Adrian Fox

Adrian Fox

The Bahamas has a sustainable future by Dr Adrian Fox

aerial photography of white and blue cruise ships during daytime

This week the Bahamas Maritime Authority (BMA) welcomed its first LNG-fuelled passenger ship, Mardi Gras, to the Flag. Mardi Gras, Carnival Cruise Lines’ newest ship, will be operating out of Port Canaveral with voyages to the Caribbean and will spend much of her time in the ports of The Bahamas, giving her passengers and crew (potentially totalling well over 7,000 people) the opportunity to explore the natural beauty of the islands and experience the renowned Bahamian hospitality.

Along with the new LNG technology, the ship features a number of other ground-breaking attractions and amenities for its shipboard customers, but it is its use of an alternative fuel source that will have one of the greatest impacts on the maritime environment as the ship will be the first LNG powered vessel to operate in North America.

The move to The Bahamas Maritime Authority makes business sense for a number of reasons. The Bahamas will be a frequent destination for Mardi Gras, and it is rewarding to see this new level of environmental sustainability to the many ports in The Bahamas and the Caribbean that the ship and its guests and crew will be visiting.

Liquefied Natural Gas (LNG) is much easier to transport and can be used as a portable fuel for ships or even trucks and cars. It is still a fossil fuel that produces carbon dioxide when burned, but advocates of LNG argue it’s less harmful to the environment than traditional marine fuels such as oil or diesel. LNG engine manufacturers say they produce up to 30% less carbon dioxide than diesel equivalents.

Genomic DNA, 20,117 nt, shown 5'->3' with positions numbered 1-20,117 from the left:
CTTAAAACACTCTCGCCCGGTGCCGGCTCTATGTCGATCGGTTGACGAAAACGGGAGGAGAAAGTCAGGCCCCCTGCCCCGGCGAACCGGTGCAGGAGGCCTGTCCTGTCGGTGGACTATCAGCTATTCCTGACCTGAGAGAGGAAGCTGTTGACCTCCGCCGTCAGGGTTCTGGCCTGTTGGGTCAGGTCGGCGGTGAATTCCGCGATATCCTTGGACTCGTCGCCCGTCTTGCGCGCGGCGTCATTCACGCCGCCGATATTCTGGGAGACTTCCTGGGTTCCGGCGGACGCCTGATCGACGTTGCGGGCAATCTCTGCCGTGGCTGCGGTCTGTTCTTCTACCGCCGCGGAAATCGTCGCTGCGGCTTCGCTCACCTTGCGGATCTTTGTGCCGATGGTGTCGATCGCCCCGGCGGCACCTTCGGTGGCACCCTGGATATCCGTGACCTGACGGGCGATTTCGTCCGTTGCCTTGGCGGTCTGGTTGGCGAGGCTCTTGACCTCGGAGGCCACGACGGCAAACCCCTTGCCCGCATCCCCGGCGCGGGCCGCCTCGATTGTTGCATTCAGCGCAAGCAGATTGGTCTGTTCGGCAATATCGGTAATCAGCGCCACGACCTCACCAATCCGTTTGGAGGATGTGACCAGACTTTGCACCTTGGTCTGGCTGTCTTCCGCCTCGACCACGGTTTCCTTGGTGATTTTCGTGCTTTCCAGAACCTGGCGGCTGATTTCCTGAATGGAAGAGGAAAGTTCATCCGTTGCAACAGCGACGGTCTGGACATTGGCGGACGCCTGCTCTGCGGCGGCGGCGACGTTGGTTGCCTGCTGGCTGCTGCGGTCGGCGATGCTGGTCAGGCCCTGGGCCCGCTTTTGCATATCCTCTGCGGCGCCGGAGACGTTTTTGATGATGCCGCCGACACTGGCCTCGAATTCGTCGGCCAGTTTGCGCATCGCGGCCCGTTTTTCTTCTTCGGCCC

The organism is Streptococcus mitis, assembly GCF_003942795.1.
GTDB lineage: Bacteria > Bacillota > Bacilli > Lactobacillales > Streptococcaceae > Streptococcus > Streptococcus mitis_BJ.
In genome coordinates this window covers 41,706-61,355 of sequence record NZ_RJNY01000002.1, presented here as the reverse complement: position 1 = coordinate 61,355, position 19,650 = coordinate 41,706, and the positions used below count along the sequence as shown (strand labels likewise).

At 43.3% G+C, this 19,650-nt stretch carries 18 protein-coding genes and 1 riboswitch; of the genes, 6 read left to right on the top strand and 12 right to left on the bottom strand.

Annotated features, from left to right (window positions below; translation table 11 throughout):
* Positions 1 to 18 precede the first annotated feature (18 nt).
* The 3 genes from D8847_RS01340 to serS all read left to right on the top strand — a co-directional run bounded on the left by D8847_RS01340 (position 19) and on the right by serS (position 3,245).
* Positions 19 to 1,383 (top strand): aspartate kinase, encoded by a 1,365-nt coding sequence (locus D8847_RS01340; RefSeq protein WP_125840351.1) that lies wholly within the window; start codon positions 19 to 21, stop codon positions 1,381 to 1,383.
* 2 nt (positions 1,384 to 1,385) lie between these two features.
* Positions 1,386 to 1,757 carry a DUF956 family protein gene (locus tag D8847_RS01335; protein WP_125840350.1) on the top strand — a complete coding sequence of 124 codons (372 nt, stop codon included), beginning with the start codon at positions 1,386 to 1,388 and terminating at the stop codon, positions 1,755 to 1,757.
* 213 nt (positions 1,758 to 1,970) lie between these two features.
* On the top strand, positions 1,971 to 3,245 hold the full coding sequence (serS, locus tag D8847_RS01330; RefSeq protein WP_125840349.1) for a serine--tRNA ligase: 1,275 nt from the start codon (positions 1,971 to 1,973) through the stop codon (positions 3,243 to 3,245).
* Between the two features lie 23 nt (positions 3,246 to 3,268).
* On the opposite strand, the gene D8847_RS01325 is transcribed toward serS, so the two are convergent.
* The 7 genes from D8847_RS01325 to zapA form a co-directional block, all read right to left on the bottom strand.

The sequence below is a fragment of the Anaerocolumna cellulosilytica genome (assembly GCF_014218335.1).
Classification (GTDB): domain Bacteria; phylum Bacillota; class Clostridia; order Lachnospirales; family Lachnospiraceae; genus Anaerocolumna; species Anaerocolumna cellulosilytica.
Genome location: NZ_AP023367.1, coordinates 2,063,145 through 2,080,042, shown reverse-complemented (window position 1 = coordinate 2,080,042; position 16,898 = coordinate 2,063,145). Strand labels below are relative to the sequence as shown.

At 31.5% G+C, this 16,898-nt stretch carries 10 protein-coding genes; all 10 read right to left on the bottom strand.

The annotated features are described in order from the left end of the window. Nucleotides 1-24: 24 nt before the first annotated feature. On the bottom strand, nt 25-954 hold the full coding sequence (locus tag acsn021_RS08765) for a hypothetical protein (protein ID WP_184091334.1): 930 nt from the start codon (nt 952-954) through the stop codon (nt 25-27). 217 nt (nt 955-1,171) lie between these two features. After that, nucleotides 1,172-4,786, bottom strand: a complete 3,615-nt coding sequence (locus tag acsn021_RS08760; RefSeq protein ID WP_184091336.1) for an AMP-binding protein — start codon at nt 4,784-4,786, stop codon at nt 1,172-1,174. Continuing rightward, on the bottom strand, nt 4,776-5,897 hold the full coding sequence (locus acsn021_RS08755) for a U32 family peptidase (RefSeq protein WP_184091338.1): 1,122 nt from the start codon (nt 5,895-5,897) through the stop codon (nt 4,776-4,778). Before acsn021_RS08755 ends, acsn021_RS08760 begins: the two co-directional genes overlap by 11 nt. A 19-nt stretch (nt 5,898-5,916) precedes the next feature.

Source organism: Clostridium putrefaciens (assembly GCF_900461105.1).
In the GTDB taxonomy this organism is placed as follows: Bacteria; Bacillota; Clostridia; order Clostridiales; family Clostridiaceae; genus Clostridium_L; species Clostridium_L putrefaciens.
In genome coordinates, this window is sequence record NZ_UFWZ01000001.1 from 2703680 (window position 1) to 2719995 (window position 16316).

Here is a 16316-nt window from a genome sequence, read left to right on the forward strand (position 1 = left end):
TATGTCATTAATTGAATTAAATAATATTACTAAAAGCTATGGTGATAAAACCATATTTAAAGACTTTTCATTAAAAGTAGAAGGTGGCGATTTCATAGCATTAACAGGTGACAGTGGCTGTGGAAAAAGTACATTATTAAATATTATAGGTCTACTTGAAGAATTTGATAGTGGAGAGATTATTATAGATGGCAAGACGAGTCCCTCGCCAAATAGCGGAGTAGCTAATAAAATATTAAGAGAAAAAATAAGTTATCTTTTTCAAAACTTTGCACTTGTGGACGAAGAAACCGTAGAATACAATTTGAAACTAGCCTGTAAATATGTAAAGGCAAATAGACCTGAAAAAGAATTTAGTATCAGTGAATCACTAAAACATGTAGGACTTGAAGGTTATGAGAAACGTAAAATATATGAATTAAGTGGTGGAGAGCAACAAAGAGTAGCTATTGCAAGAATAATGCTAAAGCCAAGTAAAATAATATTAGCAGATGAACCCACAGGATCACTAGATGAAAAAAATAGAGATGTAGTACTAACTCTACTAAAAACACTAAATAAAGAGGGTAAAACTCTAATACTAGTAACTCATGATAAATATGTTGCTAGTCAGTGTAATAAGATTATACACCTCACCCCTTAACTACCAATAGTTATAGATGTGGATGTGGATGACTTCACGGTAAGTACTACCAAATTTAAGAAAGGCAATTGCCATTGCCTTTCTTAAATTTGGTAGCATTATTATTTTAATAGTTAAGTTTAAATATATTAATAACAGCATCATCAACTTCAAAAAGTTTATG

The development represents important progress for the Bahamas’ commitment to the International Maritime Authorities’ Sustainable Development Goals. As part of the United Nations family, the International Maritime Organisation (IMO) is actively working towards the 2030 Agenda for Sustainable Development and the associated SDGs. Indeed, most of the elements of the 2030 Agenda will only be realized with a sustainable transport sector supporting world trade and facilitating global economy.

The Sustainable Development Goals provide a blueprint for the transition to a healthier planet and a more just world — for present and future generations. With concrete targets, the Goals aim to end poverty and hunger, expand access to health, education, justice and jobs, promote inclusive and sustained economic growth, while protecting our planet from environmental degradation.

There is further encouraging news deriving from Bahamian waters on the sustainability front. The recent Blue Economy Think Tank, hosted by the Strategic Development and Initiatives Unit of the Bahamas Development Bank (BDB), outlined a number of important ways in which Bahamians can benefit from sustainable use of the country’s vast ocean resources.

The event’s overarching theme was “From Small Island State to Big Ocean Nation”, highlighting the fact that the nation’s islands are scattered over an enormous marine area. The Think Tank explored ways to make use of ocean resources in the areas of food, bio extractives, maritime industry and arts/culture and tourism.

Our country’s economic exclusion zone is 46 times the size of the entire Bahamas, which represents an enormous opportunity for revenue generation. As such, sustainable use of ocean resources in tandem with economic development is simply a must.

Among the uses of ocean resources is energy generation. There is a wealth of energy potential within Bahamian waters, a recent study highlighting that The Bahamas has the highest renewable energy potential in the region with the biggest opportunity coming from near-shore wind.

Moreover, given the Bahamian geography, pump storage hydro energy could provide sufficient power for the country to become a net exporter of energy. This sustainable energy technology could readily provide power and fresh water for agriculture and residential use in the capital and on the Family Islands.

Despite our country’s energy potential however, high energy costs will be a major challenge for commercial ventures like aquaculture development. Progress is never only plain sailing however, but it is clear from such findings and developments that we’re on the right path.